A spokesman for the Brazilian Foreign Ministry subsequently denied that the government of President Luiz Inacio Lula da Silva has yet to make an official offer for mediation. Yet the spokesman added "this does not mean that Brazil would not do so if other countries requested it."
While visiting Tehran last week Foreign Minister Celso Amorim backed intervention as the best way to resolve the impasse between Iran and Western powers. Assuming Ahmadinejad’s claims are true then Brazil’s possible mediation would be a major diplomatic victory for that South American country:
An emerging world player, Brazil has urged Western nations to negotiate a fair solution with Iran over its nuclear program. It has also called on Tehran to provide guarantees that its nuclear program has no military ambitions in return for enjoying its right to have peaceful nuclear technology.Both Ahmadinejad and U.S. Secretary of State Hillary Clinton exchanged heated words in speeches this week at a conference on nuclear nonproliferation. In a TV interview last night, meanwhile, the Iranian leader said that his country will "definitely" continue its nuclear program despite the global opposition.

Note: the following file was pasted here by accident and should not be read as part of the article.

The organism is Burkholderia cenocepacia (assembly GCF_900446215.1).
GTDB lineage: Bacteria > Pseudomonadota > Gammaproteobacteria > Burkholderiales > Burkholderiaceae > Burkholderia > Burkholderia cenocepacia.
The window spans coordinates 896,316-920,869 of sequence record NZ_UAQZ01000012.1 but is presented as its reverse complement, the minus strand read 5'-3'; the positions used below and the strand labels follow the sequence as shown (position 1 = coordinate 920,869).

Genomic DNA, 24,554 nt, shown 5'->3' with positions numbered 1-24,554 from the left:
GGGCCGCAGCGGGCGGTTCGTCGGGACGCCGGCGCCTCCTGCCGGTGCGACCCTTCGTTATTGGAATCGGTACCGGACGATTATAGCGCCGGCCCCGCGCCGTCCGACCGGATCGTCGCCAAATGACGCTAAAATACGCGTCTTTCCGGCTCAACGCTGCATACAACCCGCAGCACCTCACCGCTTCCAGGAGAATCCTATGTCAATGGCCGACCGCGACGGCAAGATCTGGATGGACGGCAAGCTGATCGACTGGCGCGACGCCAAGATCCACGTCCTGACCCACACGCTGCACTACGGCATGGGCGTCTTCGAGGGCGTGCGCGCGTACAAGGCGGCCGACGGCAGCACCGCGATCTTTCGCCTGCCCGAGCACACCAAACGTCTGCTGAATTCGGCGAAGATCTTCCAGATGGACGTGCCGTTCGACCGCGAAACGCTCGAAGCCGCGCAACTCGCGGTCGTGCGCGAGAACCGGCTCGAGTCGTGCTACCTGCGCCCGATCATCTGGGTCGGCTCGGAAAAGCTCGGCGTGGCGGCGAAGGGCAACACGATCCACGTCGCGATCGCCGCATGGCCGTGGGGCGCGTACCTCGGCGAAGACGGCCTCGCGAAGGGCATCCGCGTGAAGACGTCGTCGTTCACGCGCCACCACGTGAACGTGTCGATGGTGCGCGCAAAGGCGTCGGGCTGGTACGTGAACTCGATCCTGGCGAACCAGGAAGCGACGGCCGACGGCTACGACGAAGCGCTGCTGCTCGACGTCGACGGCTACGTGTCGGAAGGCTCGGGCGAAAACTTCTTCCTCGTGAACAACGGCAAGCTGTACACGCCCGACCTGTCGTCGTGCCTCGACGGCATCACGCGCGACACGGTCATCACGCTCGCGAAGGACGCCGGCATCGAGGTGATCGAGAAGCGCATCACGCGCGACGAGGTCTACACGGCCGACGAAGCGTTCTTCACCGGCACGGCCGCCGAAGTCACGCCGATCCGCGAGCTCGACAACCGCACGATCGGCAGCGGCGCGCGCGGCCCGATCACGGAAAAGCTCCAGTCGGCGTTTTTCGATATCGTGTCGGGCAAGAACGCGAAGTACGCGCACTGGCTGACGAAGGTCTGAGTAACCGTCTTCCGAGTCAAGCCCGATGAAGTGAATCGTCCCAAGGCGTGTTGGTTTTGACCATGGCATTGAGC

Image- Wall Street Journal (2009 image of the current Brazilian and Iranian presidents)
Online Sources- BBC News, AP, Voice of America, The Latin Americanist, Reuters